Launched in 2014, Total VPN is a relative newcomer to the VPN market. It aims to entice users with a free plan, which limits the user to three servers in the Netherlands, Iceland, and Singapore with a 2 Mbps data cap. Data is unlimited, though, and Total VPN comes packaged in a lovely, simple-to-use app. Let’s see how Total VPN compares to some of our top ranked VPNs such as ExpressVPN and NordVPN.
UPDATE, 2 August 2016: While Total VPN performed well in our tests we’ve had a number of comments about billing issues and customers being charged more than expected. For this reason we have reduced the rating by one star. We will continue to monitor this situation and will update this review and rating as appropriate.
The premium version offers one of the cheapest paid VPN options on the market, starting at $4.49 per month. A 24-month subscription will cut that figure down to $2.99 per month, and 12 months will get you the same service for $3.59 per month. Every Total VPN premium subscription comes with a 30-day money back guarantee (it’s not anywhere prominent on the website but it is in the terms & conditions). Payment can only be made using a credit card or PayPal. There’s no option to pay with Bitcoin, gift cards, or other third-party payment gateways.
Total VPN apps are available for Windows, Mac OSX, iOS, and Android. Tutorials for manual configuration are available for Linux users.
A normal account allows the uses for three simultaneous devices. If you need more than that, a multiple devices add-on costs GBP 14.95 per year ($21.72 … prices for all add-ons are in British pounds).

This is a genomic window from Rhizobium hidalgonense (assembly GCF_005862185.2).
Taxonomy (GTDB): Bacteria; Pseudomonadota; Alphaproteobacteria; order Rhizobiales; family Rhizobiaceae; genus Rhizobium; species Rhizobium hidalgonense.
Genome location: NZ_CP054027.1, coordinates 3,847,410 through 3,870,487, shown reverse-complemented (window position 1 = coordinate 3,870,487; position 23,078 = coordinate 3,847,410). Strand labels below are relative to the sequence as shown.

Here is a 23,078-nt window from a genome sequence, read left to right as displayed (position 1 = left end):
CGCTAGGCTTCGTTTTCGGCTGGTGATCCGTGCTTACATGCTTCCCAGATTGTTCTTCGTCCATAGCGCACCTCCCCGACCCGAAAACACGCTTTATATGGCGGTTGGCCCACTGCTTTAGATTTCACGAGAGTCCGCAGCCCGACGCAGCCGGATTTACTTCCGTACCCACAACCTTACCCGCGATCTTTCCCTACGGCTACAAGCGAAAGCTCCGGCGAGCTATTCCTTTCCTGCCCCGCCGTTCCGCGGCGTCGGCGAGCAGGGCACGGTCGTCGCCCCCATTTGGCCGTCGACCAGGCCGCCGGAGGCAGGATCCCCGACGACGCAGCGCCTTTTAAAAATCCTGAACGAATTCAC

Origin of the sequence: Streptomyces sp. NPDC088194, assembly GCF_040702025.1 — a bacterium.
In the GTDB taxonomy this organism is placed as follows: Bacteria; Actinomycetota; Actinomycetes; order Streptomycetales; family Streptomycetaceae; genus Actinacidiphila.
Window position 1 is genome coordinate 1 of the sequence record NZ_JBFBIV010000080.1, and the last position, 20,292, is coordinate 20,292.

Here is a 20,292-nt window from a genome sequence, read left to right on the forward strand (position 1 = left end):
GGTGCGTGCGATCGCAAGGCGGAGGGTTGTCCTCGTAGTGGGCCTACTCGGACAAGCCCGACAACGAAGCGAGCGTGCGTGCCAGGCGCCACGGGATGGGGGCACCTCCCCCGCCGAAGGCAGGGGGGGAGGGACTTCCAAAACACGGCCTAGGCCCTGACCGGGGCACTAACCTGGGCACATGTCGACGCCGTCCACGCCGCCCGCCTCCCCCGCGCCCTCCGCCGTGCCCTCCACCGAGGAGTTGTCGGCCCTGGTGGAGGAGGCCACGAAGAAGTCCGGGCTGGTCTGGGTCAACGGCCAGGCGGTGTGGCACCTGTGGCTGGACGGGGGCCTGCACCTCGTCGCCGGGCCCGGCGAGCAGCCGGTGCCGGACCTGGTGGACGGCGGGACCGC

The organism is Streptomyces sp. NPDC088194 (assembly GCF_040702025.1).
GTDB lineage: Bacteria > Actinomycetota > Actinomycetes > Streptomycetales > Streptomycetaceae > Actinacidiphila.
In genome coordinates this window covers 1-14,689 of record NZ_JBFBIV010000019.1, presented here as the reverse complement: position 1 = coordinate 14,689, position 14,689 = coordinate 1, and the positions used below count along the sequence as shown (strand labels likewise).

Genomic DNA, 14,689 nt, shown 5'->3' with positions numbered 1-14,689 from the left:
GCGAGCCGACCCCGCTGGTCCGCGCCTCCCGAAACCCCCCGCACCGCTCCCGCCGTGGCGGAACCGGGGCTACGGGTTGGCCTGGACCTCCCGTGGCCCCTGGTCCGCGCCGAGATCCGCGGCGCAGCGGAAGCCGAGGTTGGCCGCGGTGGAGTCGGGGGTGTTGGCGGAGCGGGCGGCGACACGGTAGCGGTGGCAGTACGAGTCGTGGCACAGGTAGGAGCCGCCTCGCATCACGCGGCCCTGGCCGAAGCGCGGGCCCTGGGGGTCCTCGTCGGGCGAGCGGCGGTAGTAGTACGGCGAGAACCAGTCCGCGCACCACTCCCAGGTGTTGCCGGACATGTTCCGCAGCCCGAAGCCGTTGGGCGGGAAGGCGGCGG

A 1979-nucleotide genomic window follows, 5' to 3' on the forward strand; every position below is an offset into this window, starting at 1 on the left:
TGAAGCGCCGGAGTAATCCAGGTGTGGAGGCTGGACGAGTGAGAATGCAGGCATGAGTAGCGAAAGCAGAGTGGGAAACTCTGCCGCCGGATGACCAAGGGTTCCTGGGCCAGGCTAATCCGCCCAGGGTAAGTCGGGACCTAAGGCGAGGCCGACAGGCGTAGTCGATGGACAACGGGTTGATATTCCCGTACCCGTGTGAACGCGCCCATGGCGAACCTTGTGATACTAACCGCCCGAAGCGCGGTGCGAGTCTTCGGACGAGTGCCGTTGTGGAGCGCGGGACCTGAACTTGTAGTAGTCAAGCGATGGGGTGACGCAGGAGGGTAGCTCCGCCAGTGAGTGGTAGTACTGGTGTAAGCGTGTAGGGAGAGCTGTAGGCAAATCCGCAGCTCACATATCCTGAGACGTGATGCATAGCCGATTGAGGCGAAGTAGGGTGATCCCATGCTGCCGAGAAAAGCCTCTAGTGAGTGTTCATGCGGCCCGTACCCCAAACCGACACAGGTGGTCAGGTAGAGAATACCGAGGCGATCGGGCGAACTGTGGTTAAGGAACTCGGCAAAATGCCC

Three VPN protocols are at your disposal: OpenVPN, PPTP, and IKEv2. We recommend OpenVPN, but IKEv2 is useful on mobile devices with unstable connections. It’s also one of the only protocols that works on Blackberry devices, though there is no native Blackberry app. The mobile app only connects through OpenVPN.
It’s apparent that Total VPN is targeting novice users who want an affordable, no frills VPN option. While that makes it intuitive and easy to use, it sacrifices some features found on more robust apps. You won’t find a kill switch or DNS leak protection, for example.
Total VPN offers a few premium servers that limit the number of people allowed on each for an extra GBP 25 per year. We didn’t test out these “supercharged” servers, but it’s a bit irritating that people who pay for a normal subscription aren’t treated equally when it comes to bandwidth. It’s sort of like the resentment you feel toward people who fly first class while you’re stuck in coach. Those who pay more get to impose on your leg room.
SmartDNS is currently not supported, but Total VPN’s website says it’s “on the roadmap and due for release very soon.”
Total VPN’s US servers have been blocked by Netflix, though we successfully watched from servers in a few other countries. Obviously, the US catalog of shows was not available from those places.
Setup and interface
Setup is as simple as a quick download and installation wizard. Enter an email and password and you’re logged in, and free users don’t even need to do that much. No activation codes, email verifications, or two-step authentication is required, though the most security-conscious among us might see that as a con instead of a pro.
Total VPN’s apps emphasize simplicity, and are beautifully designed on both desktop and mobile platforms. A straightforward list of servers and a connect button are all the user really needs to interact with. Servers can be starred so they’ll appear at the top of the list. Once connected, an overview of the server, usage, connection duration, protocol, and bandwidth limit (unlimited on the paid version) are displayed on the home page. A search bar is available so you don’t have to scroll through the entire list of servers to find a specific country or city.